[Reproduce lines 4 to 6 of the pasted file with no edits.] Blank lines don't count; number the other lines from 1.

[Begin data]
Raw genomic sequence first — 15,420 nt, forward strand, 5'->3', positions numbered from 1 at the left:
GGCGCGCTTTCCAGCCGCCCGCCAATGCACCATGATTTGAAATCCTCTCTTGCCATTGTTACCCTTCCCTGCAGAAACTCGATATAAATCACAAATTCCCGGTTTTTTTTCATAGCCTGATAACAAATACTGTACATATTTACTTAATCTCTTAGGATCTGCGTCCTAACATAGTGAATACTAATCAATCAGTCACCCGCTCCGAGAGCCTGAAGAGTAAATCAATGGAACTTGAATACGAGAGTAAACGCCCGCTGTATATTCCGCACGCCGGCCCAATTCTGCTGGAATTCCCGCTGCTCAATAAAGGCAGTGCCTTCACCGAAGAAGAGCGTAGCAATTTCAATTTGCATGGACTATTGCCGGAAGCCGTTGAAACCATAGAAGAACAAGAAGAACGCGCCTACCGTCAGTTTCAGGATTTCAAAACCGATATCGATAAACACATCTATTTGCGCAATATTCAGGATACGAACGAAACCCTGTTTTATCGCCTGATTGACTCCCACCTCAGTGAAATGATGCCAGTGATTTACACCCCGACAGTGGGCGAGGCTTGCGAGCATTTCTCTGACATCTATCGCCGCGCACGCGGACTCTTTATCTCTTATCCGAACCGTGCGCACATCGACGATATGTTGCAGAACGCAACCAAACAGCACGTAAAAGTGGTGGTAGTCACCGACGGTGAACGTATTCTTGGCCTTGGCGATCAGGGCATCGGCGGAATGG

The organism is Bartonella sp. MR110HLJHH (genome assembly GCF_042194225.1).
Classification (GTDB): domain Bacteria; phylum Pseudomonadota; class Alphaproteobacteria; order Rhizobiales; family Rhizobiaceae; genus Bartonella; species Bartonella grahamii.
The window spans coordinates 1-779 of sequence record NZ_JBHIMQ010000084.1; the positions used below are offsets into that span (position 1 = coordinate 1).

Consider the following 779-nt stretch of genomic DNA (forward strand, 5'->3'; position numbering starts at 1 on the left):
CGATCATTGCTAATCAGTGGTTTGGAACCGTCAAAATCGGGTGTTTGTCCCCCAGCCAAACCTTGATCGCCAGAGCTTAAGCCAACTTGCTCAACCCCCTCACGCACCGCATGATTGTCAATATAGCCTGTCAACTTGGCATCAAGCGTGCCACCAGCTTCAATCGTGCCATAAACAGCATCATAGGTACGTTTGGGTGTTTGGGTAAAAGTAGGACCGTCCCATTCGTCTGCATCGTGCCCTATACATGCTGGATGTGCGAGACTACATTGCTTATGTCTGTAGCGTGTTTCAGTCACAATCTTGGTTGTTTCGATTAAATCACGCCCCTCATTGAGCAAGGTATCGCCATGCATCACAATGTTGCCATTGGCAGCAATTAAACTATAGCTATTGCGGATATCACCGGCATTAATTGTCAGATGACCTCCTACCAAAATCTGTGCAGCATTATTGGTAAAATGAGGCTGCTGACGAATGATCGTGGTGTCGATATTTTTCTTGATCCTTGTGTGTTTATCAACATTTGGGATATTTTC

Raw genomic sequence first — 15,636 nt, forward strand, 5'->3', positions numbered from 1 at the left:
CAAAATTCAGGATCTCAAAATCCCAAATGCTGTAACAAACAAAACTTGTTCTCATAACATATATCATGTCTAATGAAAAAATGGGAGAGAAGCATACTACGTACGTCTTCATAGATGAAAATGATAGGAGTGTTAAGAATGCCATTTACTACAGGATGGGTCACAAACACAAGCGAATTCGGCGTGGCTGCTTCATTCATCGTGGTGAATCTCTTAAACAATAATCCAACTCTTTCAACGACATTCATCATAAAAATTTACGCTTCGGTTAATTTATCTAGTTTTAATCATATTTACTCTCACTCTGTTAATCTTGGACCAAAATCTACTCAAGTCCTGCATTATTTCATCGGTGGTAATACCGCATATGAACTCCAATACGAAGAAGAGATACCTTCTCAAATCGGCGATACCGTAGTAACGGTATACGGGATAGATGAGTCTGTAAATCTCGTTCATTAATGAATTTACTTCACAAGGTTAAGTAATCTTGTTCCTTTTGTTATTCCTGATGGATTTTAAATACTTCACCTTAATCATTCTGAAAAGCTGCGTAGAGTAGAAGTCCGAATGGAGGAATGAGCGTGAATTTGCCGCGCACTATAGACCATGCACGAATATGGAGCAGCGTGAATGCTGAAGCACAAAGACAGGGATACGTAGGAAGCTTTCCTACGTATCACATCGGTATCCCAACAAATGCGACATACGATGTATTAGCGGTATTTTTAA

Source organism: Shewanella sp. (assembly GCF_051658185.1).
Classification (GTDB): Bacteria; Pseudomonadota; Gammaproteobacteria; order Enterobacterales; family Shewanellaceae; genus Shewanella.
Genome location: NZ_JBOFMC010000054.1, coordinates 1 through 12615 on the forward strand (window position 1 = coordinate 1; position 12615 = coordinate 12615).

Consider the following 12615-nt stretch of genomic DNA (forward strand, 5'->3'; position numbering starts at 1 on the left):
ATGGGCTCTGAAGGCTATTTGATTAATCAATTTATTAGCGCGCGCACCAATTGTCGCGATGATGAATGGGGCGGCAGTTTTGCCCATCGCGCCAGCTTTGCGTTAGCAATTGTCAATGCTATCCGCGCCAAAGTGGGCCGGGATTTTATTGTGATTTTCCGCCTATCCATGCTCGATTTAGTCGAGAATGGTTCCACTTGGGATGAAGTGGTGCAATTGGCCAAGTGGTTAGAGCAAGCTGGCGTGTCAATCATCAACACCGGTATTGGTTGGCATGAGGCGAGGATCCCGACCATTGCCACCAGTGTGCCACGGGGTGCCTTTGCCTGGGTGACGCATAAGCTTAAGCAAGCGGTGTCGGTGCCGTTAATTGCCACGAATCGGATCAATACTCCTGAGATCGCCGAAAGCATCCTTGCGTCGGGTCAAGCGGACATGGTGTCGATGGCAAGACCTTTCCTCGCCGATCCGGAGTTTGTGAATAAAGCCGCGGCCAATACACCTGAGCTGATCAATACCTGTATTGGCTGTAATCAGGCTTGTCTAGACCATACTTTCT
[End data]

Classification (GTDB): domain Bacteria; phylum Pseudomonadota; class Alphaproteobacteria; order Rhizobiales; family Rhizobiaceae; genus Bartonella; species Bartonella grahamii.
The window spans coordinates 1-779 of sequence record NZ_JBHIMQ010000084.1; the positions used below are offsets into that span (position 1 = coordinate 1).

Consider the following 779-nt stretch of genomic DNA (forward strand, 5'->3'; position numbering starts at 1 on the left):